Christopher Nolan has a well-deserved reputation for striking a balance between smart art-house film and blockbuster action flicks. The Dark Knight was great fun, and a reminder of the philosophical potential of the comic-book genre in the hands of an Alan Moore or (Michael Chabon’s) Sam Clay. Inception romped through different characters’ brains like so many video game levels, but only really engaged Leonardo DiCaprio’s mind. Still, it was a feat of pure ambition.
My philosophy class and I watched my favorite Nolan film, Memento, today. After a traumatic accident in the past, the protagonist, Leonard, is unable to form new memories. A collection of annotated Polaroids, notes, and tattoos drive him on a highly questionable quest to avenge the death of his wife. Fixated on vengeance, Leonard is a single-minded character. Besides for early memories of his wife and career as an insurance-claim investigator, the sources of his self are written on his body and strewn across the motel rooms where he wakes up confused.
The philosophical content of the movie is rich. I intended to talk about Bernard Williams’s “The Self and the Future”, John Locke’s Essay Concerning Human Understanding and the relation between memory and personal identity. Basil Smith’s essay in The Philosophy of Neo-Noir seemed to serve as a good starting point. And I wanted to talk about the content of memory, relating Leonard’s use of photographs and written information to Wittgenstein’s reconsideration of the picture theory of meaning and Hume on composite impressions and the mental habits that “apprise” causation.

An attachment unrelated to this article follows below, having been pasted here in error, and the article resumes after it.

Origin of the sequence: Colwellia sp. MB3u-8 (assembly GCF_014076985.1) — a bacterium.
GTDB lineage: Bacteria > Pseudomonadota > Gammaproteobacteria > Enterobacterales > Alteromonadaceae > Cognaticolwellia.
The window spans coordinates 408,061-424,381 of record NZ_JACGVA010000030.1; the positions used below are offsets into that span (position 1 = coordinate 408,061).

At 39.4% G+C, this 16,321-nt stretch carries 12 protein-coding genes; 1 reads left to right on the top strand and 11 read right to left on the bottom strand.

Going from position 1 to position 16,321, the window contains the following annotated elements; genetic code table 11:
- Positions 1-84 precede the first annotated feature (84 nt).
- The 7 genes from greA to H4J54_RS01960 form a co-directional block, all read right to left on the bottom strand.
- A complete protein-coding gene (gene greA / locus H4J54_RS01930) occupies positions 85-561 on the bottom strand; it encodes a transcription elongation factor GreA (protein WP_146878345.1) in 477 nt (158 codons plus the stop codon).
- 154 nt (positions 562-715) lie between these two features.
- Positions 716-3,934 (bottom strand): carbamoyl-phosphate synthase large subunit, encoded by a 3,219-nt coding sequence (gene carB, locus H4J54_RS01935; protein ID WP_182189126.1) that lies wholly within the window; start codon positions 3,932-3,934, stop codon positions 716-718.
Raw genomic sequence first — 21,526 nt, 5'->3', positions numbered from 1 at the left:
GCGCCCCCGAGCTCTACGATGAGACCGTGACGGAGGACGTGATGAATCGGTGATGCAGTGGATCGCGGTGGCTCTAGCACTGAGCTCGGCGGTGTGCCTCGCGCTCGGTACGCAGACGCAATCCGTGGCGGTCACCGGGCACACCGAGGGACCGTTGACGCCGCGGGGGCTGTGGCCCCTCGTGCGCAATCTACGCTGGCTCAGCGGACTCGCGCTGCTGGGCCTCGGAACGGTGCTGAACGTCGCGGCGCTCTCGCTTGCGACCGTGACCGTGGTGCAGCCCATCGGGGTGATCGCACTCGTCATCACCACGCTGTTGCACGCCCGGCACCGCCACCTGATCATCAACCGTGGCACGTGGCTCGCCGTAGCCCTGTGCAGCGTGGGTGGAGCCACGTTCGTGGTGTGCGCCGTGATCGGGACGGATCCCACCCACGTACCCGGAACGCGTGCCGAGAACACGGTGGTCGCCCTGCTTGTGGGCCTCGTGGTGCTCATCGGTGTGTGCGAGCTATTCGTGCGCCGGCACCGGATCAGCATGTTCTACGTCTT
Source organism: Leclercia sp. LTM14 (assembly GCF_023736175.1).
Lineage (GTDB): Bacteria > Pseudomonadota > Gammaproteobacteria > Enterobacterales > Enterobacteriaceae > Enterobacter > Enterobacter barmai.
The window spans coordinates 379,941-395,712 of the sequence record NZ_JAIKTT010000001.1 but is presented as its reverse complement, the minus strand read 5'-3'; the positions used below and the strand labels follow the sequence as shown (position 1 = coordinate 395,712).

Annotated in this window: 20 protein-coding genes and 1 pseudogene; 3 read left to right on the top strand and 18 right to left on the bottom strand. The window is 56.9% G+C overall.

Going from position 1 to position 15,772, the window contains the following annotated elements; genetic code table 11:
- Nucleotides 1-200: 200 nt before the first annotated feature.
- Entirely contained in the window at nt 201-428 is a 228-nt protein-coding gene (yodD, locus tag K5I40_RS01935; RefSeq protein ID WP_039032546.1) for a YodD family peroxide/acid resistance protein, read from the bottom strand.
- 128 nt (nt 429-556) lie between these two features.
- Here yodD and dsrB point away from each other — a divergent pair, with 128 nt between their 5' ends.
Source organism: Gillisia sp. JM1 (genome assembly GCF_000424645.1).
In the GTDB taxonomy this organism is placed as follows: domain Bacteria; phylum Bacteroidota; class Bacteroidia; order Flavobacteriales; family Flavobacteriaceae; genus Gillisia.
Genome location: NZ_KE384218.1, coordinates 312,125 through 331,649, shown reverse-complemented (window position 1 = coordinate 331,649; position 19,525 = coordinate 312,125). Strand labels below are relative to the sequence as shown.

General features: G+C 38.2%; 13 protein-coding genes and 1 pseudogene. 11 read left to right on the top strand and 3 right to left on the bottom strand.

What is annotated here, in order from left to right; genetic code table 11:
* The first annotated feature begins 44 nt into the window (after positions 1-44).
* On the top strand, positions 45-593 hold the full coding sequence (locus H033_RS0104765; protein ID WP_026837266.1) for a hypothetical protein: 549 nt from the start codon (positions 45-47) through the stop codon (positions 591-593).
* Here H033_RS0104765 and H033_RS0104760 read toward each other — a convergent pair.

My students, however, fixated upon the ethical dimensions (or lack thereof) in the film. For those who have not seen Memento, reading further will spoil a great film worth watching once.
As the plot unfolds (mostly backwards) it seems increasingly likely that Leonard is being manipulated. At times he seems like a helpless pawn, used by drug dealers, a hotel clerk, a spiteful woman, and a crooked cop as a killing machine. We begin to suspect his Polaroids, notes, and tattoos — his “sources” — have been tampered with, making him a sympathetic character despite all this sangfroid wild justice. Besides, why not let Leonard off the hook for moral rectitude? Without any unity of life, Leonard is unable to live a life of virtue. As the clock winds further back, the sinister motives of more and more friendly characters are revealed. At the climax of the film comes the grim realization that Leonard himself tampers with his “sources”.
Has Leonard avenged his wife? The tragedy is that he cannot remember. Worse, by the end of the film we are even doubting whether his wife was murdered. (Is his anterograde amnesia from a more mundane source, like alcohol abuse or venereal disease? Was Leonard an unwitting accomplice in her suicide?) Leonard is able to kill those who manipulate him, but for what?
Compelling voices in modern philosophy have called for liberation from our pasts. Derek Parfitt wants to liberate us from our selves. The capacity for radical self-fashioning freedom has been celebrated by a tradition stemming from Friedrich Nietzsche. In Memento, Leonard is able to destroy his masters through just this kind of self-fashioning. But it is a hollow victory.
Charles Taylor’s Sources of the Self (1989) is a late modern bulwark against the neo-Nietzschean project. Taylor thinks this disconnection from moral sources, from a conversation about the good life with others, is pathological. Memory is necessary for a connection with other human beings (and God) that Taylor thinks is necessary for morality. (I have long had a hunch that, to some degree, Taylor would find Kierkegaard’s emphasis on conversion as a voluntary and radical self-transformation as “pathological”.) There is a role for memory:
The new time sense has also changed our notion of the subject: the disengaged, particular self, whose identity is constituted in memory. Like any other human being at any time, he can only find an identity in self-narration. Life has to be lived as a story. (289)
Leonard is not an identity, but a fragmented person, a multiplicity of selves with changing sources. It is a haunting vision of radical freedom.